Rebel With a Cause

Paul Goldman


Saving Social Security


It's time to protect social security from the politicians in Washington. It will take a constitutional amendment to do the job.


Suddenly, like Houdini, the politicians are about to pick the "lock box" where our Social Security trusts are allegedly kept. Fortunately, the Constitution of the United States has a provision which, while seldom used, can stop the politicians from raiding your Social Security and Medicare trust funds. It has only been used about two dozen times in American history. But the politicians have left us no other choice.

What is this extraordinary constitutional remedy? It is contained in Article V of James Madison's handiwork (we Virginians always claim ownership, although we do admit some technical help from a handful of Northerners during that hot summer in Philadelphia).  This article details the procedure for enacting an amendment to the United States Constitution. To date, there have been 27 different amendments, the last one trying to address the huge increases in the pay, pension and perks members of Congress have given themselves in recent years.

Now, we need number 28: A constitutional amendment that takes the Social Security and Medicare Trust Funds out of the misspending hands of Congress, aided and abetted by the White House. Instead, the spending of any surplus trust fund money should be controlled by an independent, non-partisan commission whose directors are chosen for their incorruptible integrity and financial expertise irrespective of political ideology.


I have chosen not to propose the actual language at this time. Rather, the precise wording of an amendment is better left to professionals trained to see through the legal chicanery of our political elite. We need to bring the best financial and jurisprudential minds together to draft language that the our politicians can't pick apart, the way they are now going to pick what they had promised was a burglar proof "lock box."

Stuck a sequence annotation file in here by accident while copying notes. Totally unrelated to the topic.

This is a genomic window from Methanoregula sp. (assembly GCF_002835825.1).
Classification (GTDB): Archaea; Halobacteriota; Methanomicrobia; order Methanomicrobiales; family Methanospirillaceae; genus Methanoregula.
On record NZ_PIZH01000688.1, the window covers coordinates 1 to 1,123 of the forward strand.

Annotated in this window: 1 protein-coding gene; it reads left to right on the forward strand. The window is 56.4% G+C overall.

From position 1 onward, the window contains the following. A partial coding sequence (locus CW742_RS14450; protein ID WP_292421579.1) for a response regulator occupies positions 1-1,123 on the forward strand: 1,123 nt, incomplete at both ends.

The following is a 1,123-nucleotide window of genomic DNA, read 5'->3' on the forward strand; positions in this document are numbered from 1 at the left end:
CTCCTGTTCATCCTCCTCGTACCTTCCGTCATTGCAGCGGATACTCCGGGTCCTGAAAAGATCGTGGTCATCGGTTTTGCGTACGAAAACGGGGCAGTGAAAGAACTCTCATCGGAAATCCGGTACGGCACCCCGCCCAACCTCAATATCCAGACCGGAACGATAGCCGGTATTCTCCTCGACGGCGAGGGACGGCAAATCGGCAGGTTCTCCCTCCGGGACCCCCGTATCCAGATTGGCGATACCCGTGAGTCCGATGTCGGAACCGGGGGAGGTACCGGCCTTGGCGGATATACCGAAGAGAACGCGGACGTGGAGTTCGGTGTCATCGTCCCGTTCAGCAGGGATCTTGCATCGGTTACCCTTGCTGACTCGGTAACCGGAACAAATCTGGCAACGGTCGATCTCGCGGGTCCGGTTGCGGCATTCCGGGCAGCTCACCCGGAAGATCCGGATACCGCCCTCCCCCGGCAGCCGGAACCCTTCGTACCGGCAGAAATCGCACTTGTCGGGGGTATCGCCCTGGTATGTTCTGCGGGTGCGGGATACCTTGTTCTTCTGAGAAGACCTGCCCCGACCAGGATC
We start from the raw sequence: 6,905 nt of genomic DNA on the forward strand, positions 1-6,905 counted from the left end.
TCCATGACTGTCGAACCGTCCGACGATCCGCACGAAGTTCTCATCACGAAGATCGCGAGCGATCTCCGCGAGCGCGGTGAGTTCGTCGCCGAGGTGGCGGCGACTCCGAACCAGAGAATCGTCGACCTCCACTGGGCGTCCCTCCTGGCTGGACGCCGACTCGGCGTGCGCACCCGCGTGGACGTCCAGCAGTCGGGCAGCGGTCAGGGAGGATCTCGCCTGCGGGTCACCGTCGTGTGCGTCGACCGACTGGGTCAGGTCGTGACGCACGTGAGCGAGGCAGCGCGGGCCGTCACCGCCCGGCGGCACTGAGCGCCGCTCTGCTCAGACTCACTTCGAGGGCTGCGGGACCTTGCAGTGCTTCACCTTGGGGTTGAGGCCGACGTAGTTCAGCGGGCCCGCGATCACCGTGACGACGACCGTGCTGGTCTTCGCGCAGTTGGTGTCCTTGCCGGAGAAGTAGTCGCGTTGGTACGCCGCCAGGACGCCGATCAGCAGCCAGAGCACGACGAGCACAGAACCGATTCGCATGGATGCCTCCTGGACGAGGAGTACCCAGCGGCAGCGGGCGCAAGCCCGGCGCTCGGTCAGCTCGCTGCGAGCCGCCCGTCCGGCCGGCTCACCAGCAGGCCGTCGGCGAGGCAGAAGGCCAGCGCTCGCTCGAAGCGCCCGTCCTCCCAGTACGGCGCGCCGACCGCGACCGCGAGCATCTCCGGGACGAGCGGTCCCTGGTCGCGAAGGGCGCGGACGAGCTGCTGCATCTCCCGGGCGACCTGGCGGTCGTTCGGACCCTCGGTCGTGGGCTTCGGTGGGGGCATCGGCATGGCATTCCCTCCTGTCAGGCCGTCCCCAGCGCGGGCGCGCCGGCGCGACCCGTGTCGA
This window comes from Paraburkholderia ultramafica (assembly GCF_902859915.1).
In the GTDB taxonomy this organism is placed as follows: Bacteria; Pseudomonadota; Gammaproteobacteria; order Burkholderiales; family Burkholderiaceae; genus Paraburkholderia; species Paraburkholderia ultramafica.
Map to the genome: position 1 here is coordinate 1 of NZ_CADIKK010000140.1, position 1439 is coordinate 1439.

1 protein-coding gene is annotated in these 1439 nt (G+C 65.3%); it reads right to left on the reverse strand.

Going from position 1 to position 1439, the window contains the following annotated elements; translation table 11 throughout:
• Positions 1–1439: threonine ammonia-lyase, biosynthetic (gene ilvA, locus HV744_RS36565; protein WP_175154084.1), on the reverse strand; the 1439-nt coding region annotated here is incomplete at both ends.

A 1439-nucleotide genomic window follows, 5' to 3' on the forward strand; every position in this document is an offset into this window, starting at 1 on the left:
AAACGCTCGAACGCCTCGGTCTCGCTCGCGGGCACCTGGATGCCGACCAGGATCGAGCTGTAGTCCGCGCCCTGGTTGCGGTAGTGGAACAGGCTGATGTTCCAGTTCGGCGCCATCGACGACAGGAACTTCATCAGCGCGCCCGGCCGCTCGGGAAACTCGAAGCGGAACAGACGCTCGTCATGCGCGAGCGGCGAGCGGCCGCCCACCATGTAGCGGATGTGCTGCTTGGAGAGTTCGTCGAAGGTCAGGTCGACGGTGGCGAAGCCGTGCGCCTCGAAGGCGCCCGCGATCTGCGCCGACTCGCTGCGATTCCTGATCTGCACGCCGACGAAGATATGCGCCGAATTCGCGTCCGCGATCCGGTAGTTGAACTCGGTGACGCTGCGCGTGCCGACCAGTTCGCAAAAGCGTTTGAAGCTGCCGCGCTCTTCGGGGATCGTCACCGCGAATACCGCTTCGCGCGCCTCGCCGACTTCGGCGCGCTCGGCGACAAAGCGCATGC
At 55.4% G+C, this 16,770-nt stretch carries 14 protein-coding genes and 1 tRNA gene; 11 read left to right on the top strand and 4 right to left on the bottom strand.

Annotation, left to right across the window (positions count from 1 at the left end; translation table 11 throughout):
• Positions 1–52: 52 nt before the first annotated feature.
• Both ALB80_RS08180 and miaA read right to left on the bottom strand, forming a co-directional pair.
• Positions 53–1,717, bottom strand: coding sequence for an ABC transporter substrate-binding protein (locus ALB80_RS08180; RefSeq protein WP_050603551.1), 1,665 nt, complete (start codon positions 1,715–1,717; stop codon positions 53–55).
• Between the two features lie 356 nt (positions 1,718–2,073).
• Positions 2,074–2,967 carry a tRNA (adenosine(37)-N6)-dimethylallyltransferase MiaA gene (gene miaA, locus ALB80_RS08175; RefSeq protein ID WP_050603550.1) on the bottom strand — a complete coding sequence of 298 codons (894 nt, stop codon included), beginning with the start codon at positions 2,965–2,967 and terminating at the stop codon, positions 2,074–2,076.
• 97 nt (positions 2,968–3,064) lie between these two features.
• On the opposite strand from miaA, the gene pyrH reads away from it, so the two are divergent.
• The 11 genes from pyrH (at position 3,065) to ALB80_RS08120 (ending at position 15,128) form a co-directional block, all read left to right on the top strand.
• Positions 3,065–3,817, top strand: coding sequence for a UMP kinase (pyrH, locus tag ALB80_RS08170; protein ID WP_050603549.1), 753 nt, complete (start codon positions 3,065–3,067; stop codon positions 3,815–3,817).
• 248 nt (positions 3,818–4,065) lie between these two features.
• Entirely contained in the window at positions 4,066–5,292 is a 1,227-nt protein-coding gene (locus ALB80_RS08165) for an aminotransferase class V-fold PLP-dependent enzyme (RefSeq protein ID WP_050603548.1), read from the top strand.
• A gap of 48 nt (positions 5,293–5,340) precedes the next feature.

Many years ago, the legendary bank robber Willie Sutton was asked a simple question: Why did he rob banks? The answer: "Because that is where the money is". If the "three strikes and your out" law applied to members of Congress and the Senate - not only to the Willie Suttons - our trust funds would be safe and many incumbent members of Congress would be out. But picking a "lock box" containing Social Security and Medicare trust funds doesn't even appear to carry a minor political penalty these days.

We, the people, have become cynical to point of not believing in either political party on the issue of fiscal and budget integrity. We assume the worst and when we get it, the result is used to reconfirm our worst instincts. This cycle has to be broken.

Admittedly, we Democrats could try to reap considerable political gain by blaming the Republicans in control of the Congress and the White House for the situation. For sure, this strategy is very tempting and almost surely a big winner in the short run. But instead, I believe Democrats should forsake the blame game and put our full political power behind a new 28th Amendment to the Constitution that will protect these trust funds once and for all.

As expected, the Bush Commission on Social Security issued the usual report, long on moralizing about the lack of political guts of others and short on any political courage of their own.


Let's cut to the bottom fiscal line: What is missing right now is a vehicle to legally protect Social Security and Medicare Trust Funds from the fiscally irresponsible clutches of the political elite in Washington. The Bush Administration came into office with the best of intentions, but while it could talk the talk, it has been unable to walk the walk.

Therefore, I propose that we enact a new "Protect The Social Security and Medicare Trust Fund" amendment to the Constitution as our last, best hope in this matter. The Washington political elite have failed middle America.

This amendment will, in essence, remove the surplus trust funds from being used to cover up the true size of the current federal budget deficit, as such funds are now swept into the "unified budget" and thus available to pay for Uncle Sam's current operating expenses. The amendment will force the Congress and the White House to give the public a true assessment of the actual state of the nation's yearly revenue and expense ledger.

This will be true no matter which party controls the legislative and executive branches, and it will likewise be the case whether those in control want to raise or lower taxes, or raise or lower spending in any area.

The people and I supported President Bush on Iraq: let's hope he changes his mind and now supports us on this new Constitutional amendment.

-- May 12, 2003


(c) Copyright. All rights reserved. Paul Goldman. 2003.


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Paul Goldman, the Rebel With a Cause, was chief political strategist for the past two winning Democratic governors in Virginia and was credited with leading a "revolution in American politics" by The New York Times for his role in breaking America's 300-year-old color barrier in national politics.


You can reach him at